Posted on Friday, 24ᵗʰ January, 2024
Throughout the year, UFS speaks to hundreds of chefs across Australia and New Zealand. What we hear gives us a unique insight into the often-subtle ways customer preferences evolve.
This past year has been no different, with cafés across the land working hard to deliver classic breakfast dishes while responding to emerging trends. Here is what’s currently cooking in cafés and what’s on the menu for 2024.
TOP DISH STAPLES
- Smashed avo is well and truly past the trending stage and is now a café must-have.
- Big breakfast is a strong seller on nearly every menu with many cafés creating a signature version of this true classic for diners who are looking for a filling way to start the day.
- The classic eggs Benedict continues to be a menu mainstay and has recently been surging in popularity again as chefs find new ways to bring life to this traditional favourite.
GROWING AND EMERGING ON MENUS
- Healthy bowls are a phenomenon that show no signs of slowing down. This wholesome dish is often based around a key ingredient, such as açai berry or hemp seed.
- Shakshuka delivers on the growing diner enthusiasm for African and Middle Eastern flavours while also being a filling and wholesome breakfast or brunch dish.
- Mexican twists are on the move, with burritos, quesadillas and chilaquiles appearing regularly on breakfast menus.
- Fermented ingredients are gradually making their way through all corners of the menu and have reached café breakfasts with a bang. Think pickles on a Benedict, gochugaru in a scramble, and cabbage in a wrap as diners start the day with healthy gut hit.
- Breakfast wraps, toasties and breakfast burgers continue to grow in prominence as perfect foods-to-go serving an increasingly mobile and time-conscious populace. New and creative takes on these takeaway breakfast favourites include a brisket toastie, comprising slow roasted beef brisket, kimchi, Russian dressing and Swiss cheese, from Newcastle café Elementa.
- Breakfast boards are having a moment as sharing and small portions come to the first meal of the day. At Webster’s Market & Café in Ballarat, diners can order an eclectic share board that includes honey and vanilla yoghurt, super seeds and nuts, seasonal fruits, smoked salmon, smashed avocado and goat’s cheese, poached eggs, sourdough and fruit toast.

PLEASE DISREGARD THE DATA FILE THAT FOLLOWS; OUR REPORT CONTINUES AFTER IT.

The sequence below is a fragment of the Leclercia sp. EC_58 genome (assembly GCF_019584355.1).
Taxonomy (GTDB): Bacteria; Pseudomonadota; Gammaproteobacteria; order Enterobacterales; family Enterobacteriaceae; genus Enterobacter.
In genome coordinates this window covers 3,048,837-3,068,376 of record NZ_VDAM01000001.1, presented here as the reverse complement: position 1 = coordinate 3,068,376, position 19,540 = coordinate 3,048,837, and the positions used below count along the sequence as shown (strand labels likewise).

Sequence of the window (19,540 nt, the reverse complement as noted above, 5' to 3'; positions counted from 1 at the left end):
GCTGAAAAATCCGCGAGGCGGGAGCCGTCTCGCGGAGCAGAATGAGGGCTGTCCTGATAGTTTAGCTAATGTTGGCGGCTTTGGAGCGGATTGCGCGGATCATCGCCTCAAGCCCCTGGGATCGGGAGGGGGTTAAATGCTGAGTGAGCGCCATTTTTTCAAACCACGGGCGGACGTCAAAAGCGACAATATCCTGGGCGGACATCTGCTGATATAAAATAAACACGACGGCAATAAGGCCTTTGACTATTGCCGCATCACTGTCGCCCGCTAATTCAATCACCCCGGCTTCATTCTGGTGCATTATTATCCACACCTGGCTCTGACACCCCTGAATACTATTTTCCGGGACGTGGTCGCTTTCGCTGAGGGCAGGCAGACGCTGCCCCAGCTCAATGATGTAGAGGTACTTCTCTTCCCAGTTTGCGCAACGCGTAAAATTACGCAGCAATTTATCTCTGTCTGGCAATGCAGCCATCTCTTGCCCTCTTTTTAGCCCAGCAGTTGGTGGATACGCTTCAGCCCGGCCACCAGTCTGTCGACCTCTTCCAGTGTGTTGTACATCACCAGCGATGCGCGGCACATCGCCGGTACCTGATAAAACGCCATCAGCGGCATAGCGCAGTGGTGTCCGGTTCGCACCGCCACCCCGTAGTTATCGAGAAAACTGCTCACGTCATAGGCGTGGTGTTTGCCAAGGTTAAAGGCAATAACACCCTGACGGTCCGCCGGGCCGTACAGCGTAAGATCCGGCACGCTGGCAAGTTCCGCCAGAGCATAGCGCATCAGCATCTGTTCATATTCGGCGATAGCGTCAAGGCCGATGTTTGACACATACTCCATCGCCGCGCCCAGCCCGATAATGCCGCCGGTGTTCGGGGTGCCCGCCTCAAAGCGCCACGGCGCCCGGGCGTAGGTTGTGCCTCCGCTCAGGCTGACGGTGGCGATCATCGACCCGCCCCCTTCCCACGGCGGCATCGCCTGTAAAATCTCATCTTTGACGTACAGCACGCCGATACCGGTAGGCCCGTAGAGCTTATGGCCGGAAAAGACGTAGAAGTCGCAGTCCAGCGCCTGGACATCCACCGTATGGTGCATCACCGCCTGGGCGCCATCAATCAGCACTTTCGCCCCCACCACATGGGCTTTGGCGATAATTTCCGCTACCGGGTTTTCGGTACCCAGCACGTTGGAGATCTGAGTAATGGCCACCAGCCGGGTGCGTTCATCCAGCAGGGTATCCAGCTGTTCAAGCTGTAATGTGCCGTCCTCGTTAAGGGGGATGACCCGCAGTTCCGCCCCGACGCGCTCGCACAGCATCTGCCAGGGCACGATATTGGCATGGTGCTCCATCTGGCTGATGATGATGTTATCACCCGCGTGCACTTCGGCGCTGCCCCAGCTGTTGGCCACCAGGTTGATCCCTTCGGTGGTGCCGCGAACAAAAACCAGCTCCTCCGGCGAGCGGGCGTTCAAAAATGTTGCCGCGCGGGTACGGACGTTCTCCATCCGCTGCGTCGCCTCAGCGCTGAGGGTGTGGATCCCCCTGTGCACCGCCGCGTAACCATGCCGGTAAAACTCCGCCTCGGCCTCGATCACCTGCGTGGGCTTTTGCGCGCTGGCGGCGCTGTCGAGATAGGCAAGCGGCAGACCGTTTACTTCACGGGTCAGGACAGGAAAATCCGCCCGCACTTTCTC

Any marketer worth their salt will tell you every product or service needs a point of difference.
- Signature dishes are a simple way for a café to set itself apart and we’re seeing more and more custom takes on classic meals. From special sauces to creative fusions, signature dishes are a chance to flex into imaginative new areas and become famous for something.
At Big Esso, a café located at Melbourne’s Federation Square dedicated exclusively to Indigenous dishes, chef Nornie Bero’s signature wattleseed damper draws in diners from far and wide. Since 1999, Sydney café Maggio’s has been attracting local foodies with its signature dish Maggio’s Eggs, an Italian take on the classic poached eggs brunch dish.
- The menu-as-a-marketing tool has become a powerful way for venues to set themselves apart, as they employ copywriters or delve into their creative kitbag to write evocative dish descriptions and tempting titles. But what does it mean in practice?
For some venues, such as Saints Kitchen in Salisbury Plain, it means highlighting interesting ingredients and name-checking local produce. For example, the venue’s breakfast burger is vividly described as comprising Barossa bacon, fried free-range egg, mozzarella cheese, bacon jam, potato rösti on a lightly toasted seeded brioche bun.
For other venues, such as Hot Shott in Main Beach on the Gold Coast, it means going above and beyond to lift the titles of dishes out of the ordinary, with examples like the intriguing Granny’s Bircher, Crump-it Up and The Hottest Hot Brekky.
In each case, the goal is to elevate the value of a dish with imaginative and evocative writing. It’s also worth remembering customers ordering online may only have the words on your menu to make a judgement about whether your food is worth trying. The more captivating your copy, the more likely you are to make the sale.
- Solo dining was, according to restaurant booking platform OpenTable, 2023’s most notable foot traffic trend. While the idea of eating alone in a sit-down venue has emerged recently, it would seem any stigma related to dining by oneself is quickly evaporating.
How can your café make itself more welcoming to solo diners? For starters, setting places for one makes it less obvious that singles are missing a companion. Some café owners also report that solo diners appreciate friendly conversation from wait staff and chefs.
- The ‘little treats’ TikTok trend is tailormade for cafés to explore, with cost-of-living pressures encouraging many diners to downsize their dishes but still seek the rewarding experience of a treat.
The idea behind the movement is to give people permission to indulge in a small and affordable everyday luxury, such as a buttermilk pancake short stack or churros with chocolate sauce and ice cream. Despite being based around something that is little, the practice is designed to make people feel good, if only for a moment or two.
Little treats are being driven by millennials and Generation Z, so a selection of these dishes and snacks on your menu might be a clever way of finding a loyal new market.